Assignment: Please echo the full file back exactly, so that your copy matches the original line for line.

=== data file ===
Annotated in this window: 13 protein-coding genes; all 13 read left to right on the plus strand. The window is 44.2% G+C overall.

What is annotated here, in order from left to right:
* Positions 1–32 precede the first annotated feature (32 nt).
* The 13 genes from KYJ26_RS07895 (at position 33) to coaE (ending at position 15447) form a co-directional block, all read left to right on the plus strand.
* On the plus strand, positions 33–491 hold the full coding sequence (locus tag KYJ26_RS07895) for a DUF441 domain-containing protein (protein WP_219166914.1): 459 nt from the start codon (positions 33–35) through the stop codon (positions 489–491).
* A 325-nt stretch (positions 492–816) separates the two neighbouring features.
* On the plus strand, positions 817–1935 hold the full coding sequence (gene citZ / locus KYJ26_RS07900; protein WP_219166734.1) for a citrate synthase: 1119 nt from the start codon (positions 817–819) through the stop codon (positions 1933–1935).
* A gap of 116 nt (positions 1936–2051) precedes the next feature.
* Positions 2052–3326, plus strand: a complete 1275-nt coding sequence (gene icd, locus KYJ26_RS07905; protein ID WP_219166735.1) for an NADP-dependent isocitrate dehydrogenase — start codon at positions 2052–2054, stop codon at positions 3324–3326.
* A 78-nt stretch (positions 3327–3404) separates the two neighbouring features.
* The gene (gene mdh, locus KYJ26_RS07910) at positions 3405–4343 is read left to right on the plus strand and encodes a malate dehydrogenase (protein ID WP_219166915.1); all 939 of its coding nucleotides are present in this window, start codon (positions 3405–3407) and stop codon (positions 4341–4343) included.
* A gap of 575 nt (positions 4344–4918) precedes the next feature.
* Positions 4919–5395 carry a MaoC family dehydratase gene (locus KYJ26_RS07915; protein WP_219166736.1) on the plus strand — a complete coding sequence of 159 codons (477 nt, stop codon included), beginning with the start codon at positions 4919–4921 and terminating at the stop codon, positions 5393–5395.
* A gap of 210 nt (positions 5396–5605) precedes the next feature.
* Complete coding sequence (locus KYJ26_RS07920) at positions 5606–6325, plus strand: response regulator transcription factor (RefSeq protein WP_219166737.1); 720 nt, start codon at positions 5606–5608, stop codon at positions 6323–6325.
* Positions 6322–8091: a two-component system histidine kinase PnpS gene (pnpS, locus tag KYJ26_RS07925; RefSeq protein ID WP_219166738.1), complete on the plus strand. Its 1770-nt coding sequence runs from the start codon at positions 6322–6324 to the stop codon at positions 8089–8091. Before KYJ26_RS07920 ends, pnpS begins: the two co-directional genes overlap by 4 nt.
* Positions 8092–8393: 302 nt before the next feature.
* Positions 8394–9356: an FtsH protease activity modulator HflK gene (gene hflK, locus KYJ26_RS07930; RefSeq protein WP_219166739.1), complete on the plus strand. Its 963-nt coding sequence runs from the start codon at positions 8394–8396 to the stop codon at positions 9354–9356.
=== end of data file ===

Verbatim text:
Annotated in this window: 13 protein-coding genes; all 13 read left to right on the plus strand. The window is 44.2% G+C overall.

What is annotated here, in order from left to right:
* Positions 1–32 precede the first annotated feature (32 nt).
* The 13 genes from KYJ26_RS07895 (at position 33) to coaE (ending at position 15447) form a co-directional block, all read left to right on the plus strand.
* On the plus strand, positions 33–491 hold the full coding sequence (locus tag KYJ26_RS07895) for a DUF441 domain-containing protein (protein WP_219166914.1): 459 nt from the start codon (positions 33–35) through the stop codon (positions 489–491).
* A 325-nt stretch (positions 492–816) separates the two neighbouring features.
* On the plus strand, positions 817–1935 hold the full coding sequence (gene citZ / locus KYJ26_RS07900; protein WP_219166734.1) for a citrate synthase: 1119 nt from the start codon (positions 817–819) through the stop codon (positions 1933–1935).
* A gap of 116 nt (positions 1936–2051) precedes the next feature.
* Positions 2052–3326, plus strand: a complete 1275-nt coding sequence (gene icd, locus KYJ26_RS07905; protein ID WP_219166735.1) for an NADP-dependent isocitrate dehydrogenase — start codon at positions 2052–2054, stop codon at positions 3324–3326.
* A 78-nt stretch (positions 3327–3404) separates the two neighbouring features.
* The gene (gene mdh, locus KYJ26_RS07910) at positions 3405–4343 is read left to right on the plus strand and encodes a malate dehydrogenase (protein ID WP_219166915.1); all 939 of its coding nucleotides are present in this window, start codon (positions 3405–3407) and stop codon (positions 4341–4343) included.
* A gap of 575 nt (positions 4344–4918) precedes the next feature.
* Positions 4919–5395 carry a MaoC family dehydratase gene (locus KYJ26_RS07915; protein WP_219166736.1) on the plus strand — a complete coding sequence of 159 codons (477 nt, stop codon included), beginning with the start codon at positions 4919–4921 and terminating at the stop codon, positions 5393–5395.
* A gap of 210 nt (positions 5396–5605) precedes the next feature.
* Complete coding sequence (locus KYJ26_RS07920) at positions 5606–6325, plus strand: response regulator transcription factor (RefSeq protein WP_219166737.1); 720 nt, start codon at positions 5606–5608, stop codon at positions 6323–6325.
* Positions 6322–8091: a two-component system histidine kinase PnpS gene (pnpS, locus tag KYJ26_RS07925; RefSeq protein ID WP_219166738.1), complete on the plus strand. Its 1770-nt coding sequence runs from the start codon at positions 6322–6324 to the stop codon at positions 8089–8091. Before KYJ26_RS07920 ends, pnpS begins: the two co-directional genes overlap by 4 nt.
* Positions 8092–8393: 302 nt before the next feature.
* Positions 8394–9356: an FtsH protease activity modulator HflK gene (gene hflK, locus KYJ26_RS07930; RefSeq protein WP_219166739.1), complete on the plus strand. Its 963-nt coding sequence runs from the start codon at positions 8394–8396 to the stop codon at positions 9354–9356.